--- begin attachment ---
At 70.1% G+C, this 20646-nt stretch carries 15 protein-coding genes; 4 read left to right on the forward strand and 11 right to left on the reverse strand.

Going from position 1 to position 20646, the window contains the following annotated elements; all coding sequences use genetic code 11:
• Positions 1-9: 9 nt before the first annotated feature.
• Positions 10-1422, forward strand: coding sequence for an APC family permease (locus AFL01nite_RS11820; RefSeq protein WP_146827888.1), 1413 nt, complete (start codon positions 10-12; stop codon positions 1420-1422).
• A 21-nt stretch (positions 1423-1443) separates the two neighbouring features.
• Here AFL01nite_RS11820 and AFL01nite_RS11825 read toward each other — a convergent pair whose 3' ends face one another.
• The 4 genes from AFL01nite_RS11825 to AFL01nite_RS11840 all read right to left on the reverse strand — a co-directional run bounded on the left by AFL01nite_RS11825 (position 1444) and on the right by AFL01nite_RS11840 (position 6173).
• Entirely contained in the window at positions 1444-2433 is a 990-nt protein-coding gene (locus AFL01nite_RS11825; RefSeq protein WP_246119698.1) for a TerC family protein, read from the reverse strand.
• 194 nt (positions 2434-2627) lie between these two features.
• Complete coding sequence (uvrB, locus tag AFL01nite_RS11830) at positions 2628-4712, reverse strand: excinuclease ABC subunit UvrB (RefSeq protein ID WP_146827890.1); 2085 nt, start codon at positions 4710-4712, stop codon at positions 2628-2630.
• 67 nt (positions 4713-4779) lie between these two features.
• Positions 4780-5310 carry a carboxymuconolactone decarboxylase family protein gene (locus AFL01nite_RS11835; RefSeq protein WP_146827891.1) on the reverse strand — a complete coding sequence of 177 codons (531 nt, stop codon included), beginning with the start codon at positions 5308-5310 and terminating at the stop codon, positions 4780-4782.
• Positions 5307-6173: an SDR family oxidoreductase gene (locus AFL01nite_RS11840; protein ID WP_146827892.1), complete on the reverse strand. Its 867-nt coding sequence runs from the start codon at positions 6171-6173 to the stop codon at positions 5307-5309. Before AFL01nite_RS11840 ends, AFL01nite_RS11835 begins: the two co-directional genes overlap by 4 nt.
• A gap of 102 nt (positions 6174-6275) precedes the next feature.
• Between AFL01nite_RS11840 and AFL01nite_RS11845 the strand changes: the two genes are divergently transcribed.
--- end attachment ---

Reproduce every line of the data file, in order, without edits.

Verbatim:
At 70.1% G+C, this 20646-nt stretch carries 15 protein-coding genes; 4 read left to right on the forward strand and 11 right to left on the reverse strand.

Going from position 1 to position 20646, the window contains the following annotated elements; all coding sequences use genetic code 11:
• Positions 1-9: 9 nt before the first annotated feature.
• Positions 10-1422, forward strand: coding sequence for an APC family permease (locus AFL01nite_RS11820; RefSeq protein WP_146827888.1), 1413 nt, complete (start codon positions 10-12; stop codon positions 1420-1422).
• A 21-nt stretch (positions 1423-1443) separates the two neighbouring features.
• Here AFL01nite_RS11820 and AFL01nite_RS11825 read toward each other — a convergent pair whose 3' ends face one another.
• The 4 genes from AFL01nite_RS11825 to AFL01nite_RS11840 all read right to left on the reverse strand — a co-directional run bounded on the left by AFL01nite_RS11825 (position 1444) and on the right by AFL01nite_RS11840 (position 6173).
• Entirely contained in the window at positions 1444-2433 is a 990-nt protein-coding gene (locus AFL01nite_RS11825; RefSeq protein WP_246119698.1) for a TerC family protein, read from the reverse strand.
• 194 nt (positions 2434-2627) lie between these two features.
• Complete coding sequence (uvrB, locus tag AFL01nite_RS11830) at positions 2628-4712, reverse strand: excinuclease ABC subunit UvrB (RefSeq protein ID WP_146827890.1); 2085 nt, start codon at positions 4710-4712, stop codon at positions 2628-2630.
• 67 nt (positions 4713-4779) lie between these two features.
• Positions 4780-5310 carry a carboxymuconolactone decarboxylase family protein gene (locus AFL01nite_RS11835; RefSeq protein WP_146827891.1) on the reverse strand — a complete coding sequence of 177 codons (531 nt, stop codon included), beginning with the start codon at positions 5308-5310 and terminating at the stop codon, positions 4780-4782.
• Positions 5307-6173: an SDR family oxidoreductase gene (locus AFL01nite_RS11840; protein ID WP_146827892.1), complete on the reverse strand. Its 867-nt coding sequence runs from the start codon at positions 6171-6173 to the stop codon at positions 5307-5309. Before AFL01nite_RS11840 ends, AFL01nite_RS11835 begins: the two co-directional genes overlap by 4 nt.
• A gap of 102 nt (positions 6174-6275) precedes the next feature.
• Between AFL01nite_RS11840 and AFL01nite_RS11845 the strand changes: the two genes are divergently transcribed.